In recent years, there has been plenty of speculation that Americans may be turning off the ignition switch. As telecommuting has become more popular and population of urban centers as diverse as Chicago and Portland have boomed, there’s been plenty of anecdotal evidence to lend credence to those assertions
But an updated report from the Federal Highway Administration (FHWA) scuttles those thought. U.S. residents have driven a record number of miles in the first half of 2015. American drivers have traveled 1.54 trillion miles between January and June, topping a previous record of 1.5 trillion miles that was set in 2007, according to the feds.
The figure is more than double the number of miles driven by U.S. residents in 1981, according to the agency.
The highway administration also said according to FHWA’s Traffic Volume Trends report, the nation’s driving has now increased for 16 months in a row. The increase generally reflects the growth of economy and steady improvement in job market, which since World War II have helped boost sales of new vehicles.
Sales of new vehicles are now at their highest level in a decade and are expected to top 17 million units this year.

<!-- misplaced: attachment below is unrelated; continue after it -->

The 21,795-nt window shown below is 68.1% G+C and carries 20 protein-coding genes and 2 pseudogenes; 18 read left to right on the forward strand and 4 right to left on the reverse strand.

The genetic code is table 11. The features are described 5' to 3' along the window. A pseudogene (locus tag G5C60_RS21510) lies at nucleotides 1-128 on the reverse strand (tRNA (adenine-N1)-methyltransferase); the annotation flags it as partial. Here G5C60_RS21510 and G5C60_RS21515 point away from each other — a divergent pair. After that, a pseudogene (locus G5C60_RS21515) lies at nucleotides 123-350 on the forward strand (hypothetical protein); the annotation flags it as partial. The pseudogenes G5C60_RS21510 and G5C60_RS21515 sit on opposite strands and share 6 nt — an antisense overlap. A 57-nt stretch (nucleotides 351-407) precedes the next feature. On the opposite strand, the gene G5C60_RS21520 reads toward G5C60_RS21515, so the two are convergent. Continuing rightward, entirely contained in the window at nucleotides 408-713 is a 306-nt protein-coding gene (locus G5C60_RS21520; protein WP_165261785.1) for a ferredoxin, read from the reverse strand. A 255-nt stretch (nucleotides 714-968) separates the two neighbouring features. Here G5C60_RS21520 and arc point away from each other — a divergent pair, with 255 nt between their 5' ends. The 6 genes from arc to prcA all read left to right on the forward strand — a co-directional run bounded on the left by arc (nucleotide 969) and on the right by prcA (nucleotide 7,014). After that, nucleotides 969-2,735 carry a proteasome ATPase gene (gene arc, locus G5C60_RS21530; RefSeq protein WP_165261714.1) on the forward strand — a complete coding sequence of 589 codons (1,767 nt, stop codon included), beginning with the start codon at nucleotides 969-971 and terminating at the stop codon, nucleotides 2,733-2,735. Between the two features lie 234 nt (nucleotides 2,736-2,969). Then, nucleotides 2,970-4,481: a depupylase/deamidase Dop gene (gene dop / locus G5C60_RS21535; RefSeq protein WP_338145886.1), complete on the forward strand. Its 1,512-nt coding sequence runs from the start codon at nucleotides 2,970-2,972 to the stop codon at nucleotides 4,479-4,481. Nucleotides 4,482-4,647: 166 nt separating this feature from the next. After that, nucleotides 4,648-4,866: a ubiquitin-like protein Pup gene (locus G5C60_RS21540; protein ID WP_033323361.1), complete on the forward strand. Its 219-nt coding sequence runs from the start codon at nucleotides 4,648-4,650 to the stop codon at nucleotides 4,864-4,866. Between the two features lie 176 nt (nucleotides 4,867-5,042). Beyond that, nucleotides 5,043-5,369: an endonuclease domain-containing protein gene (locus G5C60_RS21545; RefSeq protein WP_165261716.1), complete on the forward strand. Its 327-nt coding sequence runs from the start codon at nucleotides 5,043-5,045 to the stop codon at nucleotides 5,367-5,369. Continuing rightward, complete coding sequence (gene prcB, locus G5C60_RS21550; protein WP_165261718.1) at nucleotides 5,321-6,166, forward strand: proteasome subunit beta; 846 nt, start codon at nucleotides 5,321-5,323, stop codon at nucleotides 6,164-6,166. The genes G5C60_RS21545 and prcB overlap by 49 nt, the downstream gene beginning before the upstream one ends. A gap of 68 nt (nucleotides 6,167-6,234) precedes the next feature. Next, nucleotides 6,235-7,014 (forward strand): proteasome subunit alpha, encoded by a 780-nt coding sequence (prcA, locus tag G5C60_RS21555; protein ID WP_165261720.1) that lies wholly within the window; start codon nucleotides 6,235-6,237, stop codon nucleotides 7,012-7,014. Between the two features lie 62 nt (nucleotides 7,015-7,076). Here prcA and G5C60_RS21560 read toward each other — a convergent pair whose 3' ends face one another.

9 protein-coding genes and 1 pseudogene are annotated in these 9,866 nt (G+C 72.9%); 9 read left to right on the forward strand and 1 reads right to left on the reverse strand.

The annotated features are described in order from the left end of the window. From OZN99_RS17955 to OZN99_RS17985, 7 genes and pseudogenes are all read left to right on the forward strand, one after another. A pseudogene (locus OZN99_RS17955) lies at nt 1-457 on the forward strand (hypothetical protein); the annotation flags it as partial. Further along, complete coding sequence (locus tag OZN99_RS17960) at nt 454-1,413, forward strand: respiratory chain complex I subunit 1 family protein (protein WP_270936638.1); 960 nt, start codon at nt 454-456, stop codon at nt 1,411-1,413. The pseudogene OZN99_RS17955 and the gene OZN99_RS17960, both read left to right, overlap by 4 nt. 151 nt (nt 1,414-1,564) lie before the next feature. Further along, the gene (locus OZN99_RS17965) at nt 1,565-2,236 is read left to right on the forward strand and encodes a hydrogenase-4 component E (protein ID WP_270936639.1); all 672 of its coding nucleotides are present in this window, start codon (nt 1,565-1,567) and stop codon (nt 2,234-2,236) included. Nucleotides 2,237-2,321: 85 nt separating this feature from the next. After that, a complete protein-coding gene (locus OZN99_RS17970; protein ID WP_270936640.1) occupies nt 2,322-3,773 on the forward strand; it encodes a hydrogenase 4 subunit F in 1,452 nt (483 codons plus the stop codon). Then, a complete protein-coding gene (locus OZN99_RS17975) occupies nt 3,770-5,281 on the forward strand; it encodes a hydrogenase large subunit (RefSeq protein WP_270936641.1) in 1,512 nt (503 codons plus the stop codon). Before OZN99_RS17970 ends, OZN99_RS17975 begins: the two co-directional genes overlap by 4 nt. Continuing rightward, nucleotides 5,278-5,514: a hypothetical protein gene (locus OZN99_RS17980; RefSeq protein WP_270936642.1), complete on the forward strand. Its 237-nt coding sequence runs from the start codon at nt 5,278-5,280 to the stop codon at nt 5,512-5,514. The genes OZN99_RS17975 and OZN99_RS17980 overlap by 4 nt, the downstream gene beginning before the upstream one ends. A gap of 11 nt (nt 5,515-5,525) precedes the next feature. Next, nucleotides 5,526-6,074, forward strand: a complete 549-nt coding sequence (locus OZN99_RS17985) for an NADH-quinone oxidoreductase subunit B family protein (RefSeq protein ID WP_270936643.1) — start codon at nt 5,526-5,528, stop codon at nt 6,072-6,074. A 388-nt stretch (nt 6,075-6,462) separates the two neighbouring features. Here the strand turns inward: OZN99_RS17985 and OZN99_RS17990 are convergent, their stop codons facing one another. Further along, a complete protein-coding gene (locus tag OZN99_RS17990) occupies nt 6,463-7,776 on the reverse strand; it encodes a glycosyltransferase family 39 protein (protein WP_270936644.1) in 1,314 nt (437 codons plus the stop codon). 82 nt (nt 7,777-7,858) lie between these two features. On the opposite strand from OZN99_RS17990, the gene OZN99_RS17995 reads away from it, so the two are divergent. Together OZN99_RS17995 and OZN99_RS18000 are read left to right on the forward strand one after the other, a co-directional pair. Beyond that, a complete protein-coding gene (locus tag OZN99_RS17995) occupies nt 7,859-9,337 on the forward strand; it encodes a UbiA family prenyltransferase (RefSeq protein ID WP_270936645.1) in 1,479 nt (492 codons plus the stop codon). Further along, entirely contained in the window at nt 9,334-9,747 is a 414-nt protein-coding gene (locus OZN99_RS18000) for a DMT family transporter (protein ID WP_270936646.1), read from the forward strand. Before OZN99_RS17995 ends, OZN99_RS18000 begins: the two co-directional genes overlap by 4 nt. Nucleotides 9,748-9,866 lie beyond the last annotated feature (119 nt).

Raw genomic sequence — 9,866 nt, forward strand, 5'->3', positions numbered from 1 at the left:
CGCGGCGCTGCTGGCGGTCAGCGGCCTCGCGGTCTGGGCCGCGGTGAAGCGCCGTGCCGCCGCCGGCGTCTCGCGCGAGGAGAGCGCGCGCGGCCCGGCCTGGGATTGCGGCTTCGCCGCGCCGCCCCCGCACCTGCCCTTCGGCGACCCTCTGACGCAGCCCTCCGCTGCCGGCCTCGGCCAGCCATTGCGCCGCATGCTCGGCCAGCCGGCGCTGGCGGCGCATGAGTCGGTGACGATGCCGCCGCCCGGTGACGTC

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“The new data, published in FHWA’s latest ‘Traffic Volume Trends’ report, indicates that 275.13 billion miles were driven last June, the most ever in June of any year and the highest VMT for the first half of any year — reaffirming calls for increased investment in transportation infrastructure as demand on the nation’s highway system grows,” the agency said in a statement.
The popularity of driving has been central to debates now raging in Congress about the amount of transportation funding that should go to public transportation projects.
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Transit advocates have argued that U.S. residents — particularly younger ones — are driving less often and choosing to live in places that offer transit access.
Highway advocates, meanwhile, have complained about road funding being diverted to public transportation projects under a provision of federal law that requires the federal government to set aside 20% of gas tax revenue for transit.
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Transit supporters have resisted efforts to change the 80-20 highway-transit funding split, which was first put in place in the Reagan administration.